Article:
Since its publication in 2001, the Common European Framework of Reference (CEFR; Council of Europe 2001) has become a widely recognized standard of competence level descriptions for languages. Educational standards, textbooks, language courses, and lan- guage examinations in European countries and beyond have been developed with reference to the CEFR scales. This paper describes which expectations of the CEFR as a reference system can be considered as realistic and which quality standards must be fulfilled by lan- guage examinations in order to be able to establish a reliable link to the CEFR. With regard to centralized language tests which currently need to be developed for school leaving examinations in many federal Länder in Germany, different approaches for validating an alignment to the CEFR and their possible implementations are discussed.
In diesem Beitrag geht es um die Ziele, Ergebnisse und Werte des Sprachunterrichts. Er befasst sich mit den Ergebnissen zweier empirischer Untersuchungen, dem European Survey on Language Competences (ESLC), die der Autor in der zweiten Phase selbst leitete, und der kürzlich erschienenen Study on Comparability of Language Testing in Europe (SCLTE), für die der Autor ebenfalls verantwortlich war. In dem Beitrag soll versucht werden, die Schritte zur Konzeptualisierung eines kompetenzorientierten Messverfahrens und dessen Umsetzung zu umreißen. Ausgangspunkt ist die Definition von Konstrukten; in den fol- genden Schritten wird dann die Entwicklung eines Testdesigns dargestellt und erläutert, wie ein Test konstruiert werden sollte. Der Aufsatz wird abgerundet durch Erläuterungen zum standard setting und zur Konstruktion einer Messskala.
Since its publication in 2001, the Common European Framework of Reference for Lan- guages (CEFR) has had a tremendous impact on the teaching and learning of foreign lan- guages. Particularly in the field of language testing, the major European language tests rely on the CEFR system of competence scales. Although the CEFR has been criticized on theoretical grounds from the beginning, relatively little research has addressed the question to which extent CEFR scales are suitable to evaluate authentic learner productions. This paper presents an overview of the research literature relating to the validity of the CEFR scales. The article focuses on a huge sample of written German and Italian speech productions that was analyzed statistically with respect to scale functionality. The underlying texts had been rated based on seven CEFR scales. Results indicate that the CEFR scales under inspection are not fully functional. Therefore, more research is suggested that relates the theoretical framework of the CEFR to authentic learner language. By that means, a revision of the CEFR might mitigate some of the flaws identified in this study.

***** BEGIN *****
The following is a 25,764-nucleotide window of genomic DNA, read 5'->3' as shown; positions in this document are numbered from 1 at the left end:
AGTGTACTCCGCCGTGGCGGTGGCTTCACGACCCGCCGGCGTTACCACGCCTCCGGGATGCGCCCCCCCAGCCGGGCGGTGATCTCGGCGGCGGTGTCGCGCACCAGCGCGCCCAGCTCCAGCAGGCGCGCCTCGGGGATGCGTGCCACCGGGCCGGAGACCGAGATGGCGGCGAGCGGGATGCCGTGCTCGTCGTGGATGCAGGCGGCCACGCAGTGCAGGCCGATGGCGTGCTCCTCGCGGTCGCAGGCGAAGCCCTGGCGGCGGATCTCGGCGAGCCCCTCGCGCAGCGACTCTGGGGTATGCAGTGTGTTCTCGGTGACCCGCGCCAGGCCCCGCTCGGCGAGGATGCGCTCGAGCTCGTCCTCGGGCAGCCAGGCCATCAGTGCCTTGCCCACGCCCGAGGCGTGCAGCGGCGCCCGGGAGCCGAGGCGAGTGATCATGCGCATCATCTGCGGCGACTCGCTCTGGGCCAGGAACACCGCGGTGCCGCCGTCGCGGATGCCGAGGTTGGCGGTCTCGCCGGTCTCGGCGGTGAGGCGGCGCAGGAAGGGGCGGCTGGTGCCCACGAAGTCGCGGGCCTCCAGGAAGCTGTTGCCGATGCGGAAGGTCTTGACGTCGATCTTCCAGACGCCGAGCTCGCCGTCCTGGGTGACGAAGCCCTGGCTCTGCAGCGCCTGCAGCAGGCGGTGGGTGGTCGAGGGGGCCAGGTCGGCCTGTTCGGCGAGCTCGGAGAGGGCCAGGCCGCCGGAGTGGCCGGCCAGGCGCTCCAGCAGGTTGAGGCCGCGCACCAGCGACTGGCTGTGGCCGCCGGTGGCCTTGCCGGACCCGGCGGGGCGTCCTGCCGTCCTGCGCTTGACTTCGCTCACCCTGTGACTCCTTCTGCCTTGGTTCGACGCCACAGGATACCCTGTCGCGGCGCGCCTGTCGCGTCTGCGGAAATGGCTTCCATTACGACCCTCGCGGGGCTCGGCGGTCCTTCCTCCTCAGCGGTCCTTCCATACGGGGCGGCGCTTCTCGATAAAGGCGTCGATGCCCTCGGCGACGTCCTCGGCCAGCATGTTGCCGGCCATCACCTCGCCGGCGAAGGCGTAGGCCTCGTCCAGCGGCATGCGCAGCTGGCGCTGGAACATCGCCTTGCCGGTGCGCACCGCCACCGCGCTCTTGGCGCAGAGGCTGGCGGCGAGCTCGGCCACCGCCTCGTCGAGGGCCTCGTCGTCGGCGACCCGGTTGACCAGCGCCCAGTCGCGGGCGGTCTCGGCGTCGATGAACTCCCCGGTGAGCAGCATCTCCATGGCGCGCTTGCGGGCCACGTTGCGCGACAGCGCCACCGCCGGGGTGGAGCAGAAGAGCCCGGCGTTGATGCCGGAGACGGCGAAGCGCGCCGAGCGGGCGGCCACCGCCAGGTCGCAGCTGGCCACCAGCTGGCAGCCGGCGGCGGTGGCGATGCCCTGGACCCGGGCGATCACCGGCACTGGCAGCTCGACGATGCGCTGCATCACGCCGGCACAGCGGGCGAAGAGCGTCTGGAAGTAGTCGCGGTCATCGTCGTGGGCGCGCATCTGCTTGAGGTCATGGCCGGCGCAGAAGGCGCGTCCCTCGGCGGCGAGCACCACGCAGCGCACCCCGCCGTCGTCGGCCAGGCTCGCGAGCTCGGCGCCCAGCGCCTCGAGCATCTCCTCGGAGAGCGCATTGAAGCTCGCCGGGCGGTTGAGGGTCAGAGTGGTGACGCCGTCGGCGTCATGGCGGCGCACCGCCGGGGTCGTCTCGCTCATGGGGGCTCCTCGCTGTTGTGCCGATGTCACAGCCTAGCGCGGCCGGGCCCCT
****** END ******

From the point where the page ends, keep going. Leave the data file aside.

Intercultural competence has been part and parcel of constructs of foreign language com- petence in curricular documents such as the German National Educational Standards or the Common European Framework of Reference for Languages. When it comes to assessment of this competence, though, it is neglected in favour of more easily assessable elements such as the four skills. The purpose of this article is to delineate and discuss models of inter- cultural competence before focussing on ways of assessing intercultural competence in the foreign language classroom, considering both summative and formative assessment.
At the beginning of the new millennium, the introduction of national educational standards, systematic assessments of learning outcomes and increasingly centralised exit exam regimes in the German federal states was prompted by the perceived need to improve the effective- ness of classroom teaching and educational outcomes in the wake of international large- scale assessment studies. The article discusses the criticism this reform has invited from scientific disciplines traditionally concerned with the contexts, conditions and processes of teaching and learning. It reviews empirical studies on the impact of central exit exams in the German context as well as international washback studies in the language testing research literature. In conclusion, a case is made for more explorative research in the field to support a better understanding of the ways educational standards, standardised assess- ment and central examinations are changing the practice of foreign language teaching and learning.